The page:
Another major annoyance for me was the front panel connectors being on the right side of the case. There's a huge 200mm fan on the front that plays a major role in cooling but eliminates actual front panel connectors. I'd even prefer having them up top. It's really strange to me that they're on the opposite side of the case compared to the window. You'll either have the window facing you and have to reach to the other side to turn it on and plug things in or have the connectors facing you and have the window pointing away. The fan controller dial with the LED control in the middle is nice to have, but it doesn't seem to alter the fan speeds much, just make an electronic buzzing noise.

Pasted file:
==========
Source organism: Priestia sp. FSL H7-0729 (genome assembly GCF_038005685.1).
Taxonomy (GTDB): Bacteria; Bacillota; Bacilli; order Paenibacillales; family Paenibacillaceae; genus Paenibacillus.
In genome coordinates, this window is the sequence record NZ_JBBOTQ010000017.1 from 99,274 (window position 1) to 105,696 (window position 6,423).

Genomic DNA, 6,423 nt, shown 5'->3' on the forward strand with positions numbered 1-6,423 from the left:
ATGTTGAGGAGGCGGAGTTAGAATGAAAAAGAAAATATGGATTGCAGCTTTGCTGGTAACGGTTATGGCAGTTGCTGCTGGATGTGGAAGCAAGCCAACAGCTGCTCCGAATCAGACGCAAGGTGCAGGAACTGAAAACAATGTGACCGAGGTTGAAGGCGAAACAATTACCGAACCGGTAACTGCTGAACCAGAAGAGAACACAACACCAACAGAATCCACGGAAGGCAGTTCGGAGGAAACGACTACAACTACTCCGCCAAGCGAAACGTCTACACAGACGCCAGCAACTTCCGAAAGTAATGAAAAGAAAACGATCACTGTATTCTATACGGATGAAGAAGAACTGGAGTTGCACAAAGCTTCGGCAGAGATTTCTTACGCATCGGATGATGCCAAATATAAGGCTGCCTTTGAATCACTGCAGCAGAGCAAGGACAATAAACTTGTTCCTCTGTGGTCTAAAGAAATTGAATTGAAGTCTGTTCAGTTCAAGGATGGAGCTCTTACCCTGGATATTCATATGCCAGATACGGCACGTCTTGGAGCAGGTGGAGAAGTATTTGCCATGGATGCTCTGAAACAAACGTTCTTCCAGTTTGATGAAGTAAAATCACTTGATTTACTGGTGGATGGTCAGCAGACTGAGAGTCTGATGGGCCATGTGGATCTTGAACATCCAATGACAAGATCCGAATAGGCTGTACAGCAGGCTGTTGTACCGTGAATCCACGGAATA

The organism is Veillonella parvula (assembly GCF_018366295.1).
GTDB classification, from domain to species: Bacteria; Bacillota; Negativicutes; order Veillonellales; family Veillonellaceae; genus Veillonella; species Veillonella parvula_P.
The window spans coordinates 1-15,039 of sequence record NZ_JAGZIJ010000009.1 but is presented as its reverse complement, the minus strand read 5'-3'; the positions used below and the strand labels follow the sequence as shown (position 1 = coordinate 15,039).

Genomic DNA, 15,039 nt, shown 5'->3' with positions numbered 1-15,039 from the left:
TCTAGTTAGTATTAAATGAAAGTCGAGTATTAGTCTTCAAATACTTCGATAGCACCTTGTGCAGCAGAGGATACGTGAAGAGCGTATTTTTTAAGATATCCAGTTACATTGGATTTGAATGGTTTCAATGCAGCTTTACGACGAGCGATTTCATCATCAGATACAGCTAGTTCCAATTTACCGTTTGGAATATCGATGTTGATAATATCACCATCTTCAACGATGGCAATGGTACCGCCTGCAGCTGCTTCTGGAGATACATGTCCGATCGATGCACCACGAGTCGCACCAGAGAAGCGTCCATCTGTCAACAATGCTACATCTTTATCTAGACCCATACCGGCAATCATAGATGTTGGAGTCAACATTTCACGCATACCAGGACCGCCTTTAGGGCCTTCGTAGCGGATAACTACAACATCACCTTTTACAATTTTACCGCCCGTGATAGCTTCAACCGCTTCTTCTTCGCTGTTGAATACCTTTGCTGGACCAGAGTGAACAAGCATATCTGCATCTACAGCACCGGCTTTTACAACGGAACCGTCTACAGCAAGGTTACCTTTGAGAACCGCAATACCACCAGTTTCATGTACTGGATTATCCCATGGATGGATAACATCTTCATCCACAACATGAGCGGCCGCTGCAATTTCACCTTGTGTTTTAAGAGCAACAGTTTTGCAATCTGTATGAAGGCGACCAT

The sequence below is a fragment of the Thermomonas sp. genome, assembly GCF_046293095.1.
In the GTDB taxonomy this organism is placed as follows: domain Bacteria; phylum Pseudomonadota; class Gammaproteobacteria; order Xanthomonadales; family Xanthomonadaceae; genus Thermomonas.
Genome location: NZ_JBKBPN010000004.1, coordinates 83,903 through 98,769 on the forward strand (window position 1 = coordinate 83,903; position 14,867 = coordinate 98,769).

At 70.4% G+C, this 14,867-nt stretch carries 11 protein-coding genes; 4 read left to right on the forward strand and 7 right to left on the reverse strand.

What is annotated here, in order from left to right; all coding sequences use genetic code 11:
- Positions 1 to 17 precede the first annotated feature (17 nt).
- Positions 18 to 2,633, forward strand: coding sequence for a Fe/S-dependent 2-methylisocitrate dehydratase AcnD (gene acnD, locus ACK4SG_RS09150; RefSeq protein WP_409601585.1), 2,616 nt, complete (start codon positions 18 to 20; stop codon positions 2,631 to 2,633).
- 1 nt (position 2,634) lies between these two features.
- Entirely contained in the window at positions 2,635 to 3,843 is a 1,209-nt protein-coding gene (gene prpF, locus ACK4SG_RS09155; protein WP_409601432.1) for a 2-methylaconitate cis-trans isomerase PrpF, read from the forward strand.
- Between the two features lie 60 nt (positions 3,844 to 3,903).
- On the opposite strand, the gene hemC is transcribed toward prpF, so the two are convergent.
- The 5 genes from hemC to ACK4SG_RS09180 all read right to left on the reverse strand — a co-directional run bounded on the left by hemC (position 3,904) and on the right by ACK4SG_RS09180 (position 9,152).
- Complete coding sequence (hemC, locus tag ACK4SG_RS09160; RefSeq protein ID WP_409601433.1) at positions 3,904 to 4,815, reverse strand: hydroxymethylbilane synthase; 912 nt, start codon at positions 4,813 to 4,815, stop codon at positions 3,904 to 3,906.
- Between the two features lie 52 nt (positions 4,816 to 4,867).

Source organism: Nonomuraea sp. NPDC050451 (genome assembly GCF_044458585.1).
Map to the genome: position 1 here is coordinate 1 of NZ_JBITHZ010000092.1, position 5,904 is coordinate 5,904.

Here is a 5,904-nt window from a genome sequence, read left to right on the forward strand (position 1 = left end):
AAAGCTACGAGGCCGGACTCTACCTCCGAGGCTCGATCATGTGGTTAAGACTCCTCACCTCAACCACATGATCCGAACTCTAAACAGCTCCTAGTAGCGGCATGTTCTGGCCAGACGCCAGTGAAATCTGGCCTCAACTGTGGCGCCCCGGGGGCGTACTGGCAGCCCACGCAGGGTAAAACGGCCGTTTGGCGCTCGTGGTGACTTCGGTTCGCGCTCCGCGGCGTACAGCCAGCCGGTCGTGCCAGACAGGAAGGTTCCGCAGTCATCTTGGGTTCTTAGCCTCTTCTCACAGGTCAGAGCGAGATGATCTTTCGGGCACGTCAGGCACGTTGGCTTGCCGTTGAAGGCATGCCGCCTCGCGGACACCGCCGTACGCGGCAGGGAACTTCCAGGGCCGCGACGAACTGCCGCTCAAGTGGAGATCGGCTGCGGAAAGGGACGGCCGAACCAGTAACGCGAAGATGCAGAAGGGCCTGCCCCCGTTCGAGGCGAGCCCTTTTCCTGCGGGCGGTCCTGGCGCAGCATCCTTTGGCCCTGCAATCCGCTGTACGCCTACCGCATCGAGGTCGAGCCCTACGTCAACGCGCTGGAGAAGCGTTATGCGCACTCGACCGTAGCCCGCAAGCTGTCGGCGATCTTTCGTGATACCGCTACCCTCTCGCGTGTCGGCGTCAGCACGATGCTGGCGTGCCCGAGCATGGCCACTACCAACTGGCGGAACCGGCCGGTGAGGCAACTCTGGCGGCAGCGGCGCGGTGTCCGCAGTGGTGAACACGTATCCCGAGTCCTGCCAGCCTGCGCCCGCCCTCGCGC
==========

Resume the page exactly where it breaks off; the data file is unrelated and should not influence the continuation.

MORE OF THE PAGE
Other Thoughts: It's a pretty interesting case and I can see its appeal for certain people. It keeps components cool and has space for some pretty decent hardware. I wound up painting which dealt with the color matching issue and so far kids really love it when they see it. Maybe a good case for a console alternative for your young'ns!READ FULL REVIEW
This review is from: ASRock Fatal1ty H97 Performance LGA 1150 Intel H97 HDMI SATA 6Gb/s Intel Motherboard
Pros: This is a solid board with a very accessible price point. Sub $100 gets you a fairly extensive feature set considering. The board does have support for AMD Crossfire (more on this later), all digital power management circuitry, 4 USB 3.0 ports on the back and another 4 2.0, a pretty nice integrated audio system with a built-in headphone amp, and a high-end look with an attractive color scheme.